TITLE OF BILL:
to amend the labor law, in relation to reciprocity of debarments imposed
under the federal Davis-Bacon Act
The purpose of the bill is to close a loophole in the existing law
relating to the debarment of contractors. Under the current law,
contractors who have been debarred from federal job sites for having
violated the wage-and-hour provisions of the Davis-Bacon Act .are
under no such disability in New York, Federally debarred contractors
are on an equal footing with honest, law-abiding contractors in that
they are eligible and authorized to bid on and be awarded
construction contracts sponsored by the State of New York and its
political subdivisions. This bill would remedy that inequity by
granting reciprocity to debarments imposed by the federal government
on contractors who have violated the Davis-Bacon Act.
SUMMARY OF PROVISIONS:
The bill provides that any contractor who has been debarred from
federal job sites for having disregarded obligations to employees
under the Davis-Bacon Act shall also be debarred under the Labor Law
from bidding on or being awarded similar contracts on public work job
sites sponsored by the State or any of its political subdivisions.
Under Article 8 of the Labor Law, contractors or subcontractors who
engage in a public work project sponsored by the State of New York or
any of its political subdivisions is required to pay their laborers,
workers and material men not less than the prevailing rate of wage.
This law has a long and venerable history. New York passed its
wages-and-hours law in 1894 in response to abuses that emerged during
the industrial revolution, when entire families were forced to work
long hours under dangerous working conditions for subsistence wages.
The rationale behind the law was that American labor markets should
provide skilled workers with decent wages so that workers would be
able to support their families and their children would be able to
pursue an education.
In recent years, New York's prevailing wage law has acquired
additional stature as a bulwark against wages-and-hours fraud. Recent
studies indicate that fraud in the construction industry in New York
State has reached epidemic proportions. Dishonest contractors, in an
effort to cut corners and save on labor costs, have engaged in a
number of schemes to avoid paying
workers the wage to which they are statutorily entitled. They include
the kickback of wages, dual payrolls and cash-off-the-books schemes.
The practice of paying wages in the form of cash-off-the-books has
come to be known as "the underground economy," and it has deleterious
and far-reaching consequences for the individual workers, reputable
contractors and society as a whole. Analysts report that one of the
most invidious effects is that it has a profoundly destabilizing
effect on labor markets by destroying the level playing field. Honest
employers, who are incurring significant additional operating
expenses in the form of unemployment insurance tax, administrative
costs for the collection of with holding taxes and the high premiums
associated with workers compensation insurance are unable to compete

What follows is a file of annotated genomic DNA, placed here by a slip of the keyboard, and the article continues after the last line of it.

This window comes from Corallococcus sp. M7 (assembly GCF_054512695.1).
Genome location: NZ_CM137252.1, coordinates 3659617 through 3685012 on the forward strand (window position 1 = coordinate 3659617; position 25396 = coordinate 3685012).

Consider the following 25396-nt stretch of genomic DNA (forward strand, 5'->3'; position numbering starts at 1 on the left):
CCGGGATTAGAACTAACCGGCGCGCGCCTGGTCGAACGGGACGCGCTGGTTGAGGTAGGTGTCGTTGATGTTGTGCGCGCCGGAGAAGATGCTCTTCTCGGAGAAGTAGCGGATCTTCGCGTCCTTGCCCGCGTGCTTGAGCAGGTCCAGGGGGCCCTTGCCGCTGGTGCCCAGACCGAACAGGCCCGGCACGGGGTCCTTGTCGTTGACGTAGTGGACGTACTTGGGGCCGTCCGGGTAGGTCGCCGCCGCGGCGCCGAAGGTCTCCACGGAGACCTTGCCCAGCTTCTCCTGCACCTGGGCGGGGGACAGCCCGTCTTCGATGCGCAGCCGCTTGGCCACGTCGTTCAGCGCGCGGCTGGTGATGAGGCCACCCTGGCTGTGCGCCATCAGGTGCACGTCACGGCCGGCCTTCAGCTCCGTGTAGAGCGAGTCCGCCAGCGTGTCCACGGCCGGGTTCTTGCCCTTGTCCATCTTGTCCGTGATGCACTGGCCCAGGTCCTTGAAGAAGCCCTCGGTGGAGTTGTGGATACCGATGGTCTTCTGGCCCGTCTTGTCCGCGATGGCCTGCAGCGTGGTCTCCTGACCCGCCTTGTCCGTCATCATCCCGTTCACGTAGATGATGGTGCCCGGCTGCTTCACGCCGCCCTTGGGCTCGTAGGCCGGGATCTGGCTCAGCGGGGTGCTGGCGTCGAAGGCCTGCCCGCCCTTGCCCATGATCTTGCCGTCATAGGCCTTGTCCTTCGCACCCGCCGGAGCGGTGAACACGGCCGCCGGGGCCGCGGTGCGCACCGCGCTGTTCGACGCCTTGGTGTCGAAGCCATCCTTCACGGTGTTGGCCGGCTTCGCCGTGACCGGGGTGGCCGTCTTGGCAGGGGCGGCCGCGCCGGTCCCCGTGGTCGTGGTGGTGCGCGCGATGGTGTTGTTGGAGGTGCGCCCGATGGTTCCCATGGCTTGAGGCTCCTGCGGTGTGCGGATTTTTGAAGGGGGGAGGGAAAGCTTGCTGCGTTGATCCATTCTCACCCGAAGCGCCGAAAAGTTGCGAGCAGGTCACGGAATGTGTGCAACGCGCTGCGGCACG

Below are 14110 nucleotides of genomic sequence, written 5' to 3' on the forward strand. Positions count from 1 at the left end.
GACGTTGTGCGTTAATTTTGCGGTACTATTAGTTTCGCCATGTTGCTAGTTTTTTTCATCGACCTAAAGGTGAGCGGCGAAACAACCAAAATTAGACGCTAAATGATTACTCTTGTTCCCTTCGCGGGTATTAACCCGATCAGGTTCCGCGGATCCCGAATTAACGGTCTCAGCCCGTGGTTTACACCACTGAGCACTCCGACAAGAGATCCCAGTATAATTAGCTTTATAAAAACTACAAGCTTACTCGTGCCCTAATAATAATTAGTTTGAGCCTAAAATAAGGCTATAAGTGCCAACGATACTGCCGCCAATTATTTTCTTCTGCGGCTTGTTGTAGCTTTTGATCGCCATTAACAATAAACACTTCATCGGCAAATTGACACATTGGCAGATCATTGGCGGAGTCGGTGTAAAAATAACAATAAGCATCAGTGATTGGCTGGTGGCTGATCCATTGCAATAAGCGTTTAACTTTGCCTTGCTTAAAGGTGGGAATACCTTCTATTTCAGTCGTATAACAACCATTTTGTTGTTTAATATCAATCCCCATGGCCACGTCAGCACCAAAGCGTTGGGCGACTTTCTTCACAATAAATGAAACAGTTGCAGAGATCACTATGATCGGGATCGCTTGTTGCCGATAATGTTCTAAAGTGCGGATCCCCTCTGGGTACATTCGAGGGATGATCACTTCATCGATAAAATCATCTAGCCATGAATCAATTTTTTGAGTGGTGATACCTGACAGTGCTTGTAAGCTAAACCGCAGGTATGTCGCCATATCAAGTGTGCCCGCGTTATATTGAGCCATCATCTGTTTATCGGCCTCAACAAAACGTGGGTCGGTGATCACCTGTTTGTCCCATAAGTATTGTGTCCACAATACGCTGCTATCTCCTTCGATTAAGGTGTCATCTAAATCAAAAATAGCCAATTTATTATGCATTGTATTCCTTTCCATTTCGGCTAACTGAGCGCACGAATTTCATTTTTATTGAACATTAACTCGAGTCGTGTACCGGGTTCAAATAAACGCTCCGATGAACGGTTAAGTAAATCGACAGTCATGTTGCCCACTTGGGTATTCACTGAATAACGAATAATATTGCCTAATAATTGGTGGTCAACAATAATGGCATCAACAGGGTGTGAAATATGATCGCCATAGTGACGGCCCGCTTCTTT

for work with their dishonest counterparts.
Mindful of the crisis in the construction industry, in 2008 the
legislature passed, and the governor signed into law, a far-reaching
amendment that significantly expanded the criminal penalties for
willful violations of the prevailing wage law. (Chapters 7 and 8, L.
2008). But the first line of defense in protecting both workers and
honest employers are the debarment provisions set forth in Labor Law
§ 220-b. Under the existing law, a contractor may be debarred from
participation in public work projects if the Bureau of Public Works
finds that the contractor has knowingly committed two violations of
the prevailing wage law within a six-year period, or one violation
relating to the falsification of payroll records or the kickback of
wages or supplements. Debarments are also imposed when a person or
corporation, or any officer or shareholder who owns or controls at
least ten percent of the outstanding stock of such corporation has
been convicted of any of an enumerated list of felonies for conduct
relating to obtaining, performing or attempting to perform a public
work contract with the state, any municipal corporation, public
benefit corporation or public body (q.v., Labor Law §220-b 3b(2) (ii)).
Its federal counterpart, the Davis-Bacon Act, imposes a similar
penalty on contractors who are found to have disregarded their
obligations to employees under federal wage-and-hour laws. At the
present time, however, New York Labor Law fails to recognize
debarments imposed by the united States Department of Labor under the
Davis-Bacon Act. Hence, contractors who have been debarred by the
federal government for wage-and-hour violations are permitted to bid
on and be awarded public work contracts or subcontracts offered
through the State of New York and its political subdivisions.
Working at a public work job site is a privilege, not a right. New
Yorkers are entitled to expect the highest standard of integrity from
contractors who bid on these projects. It is inequitable to allow
previously debarred contractors - contractors who have a proven track
record of dishonesty to compete against honest contractors in the
bidding process. By strengthening the debarment provisions, this
amendment should help to ensure that honest employers and their
workers will have an equal opportunity to compete at public work job
2010 - Died in Labor Committee.
FISCAL IMPACT ON THE STATE:
This act shall take effect immediately.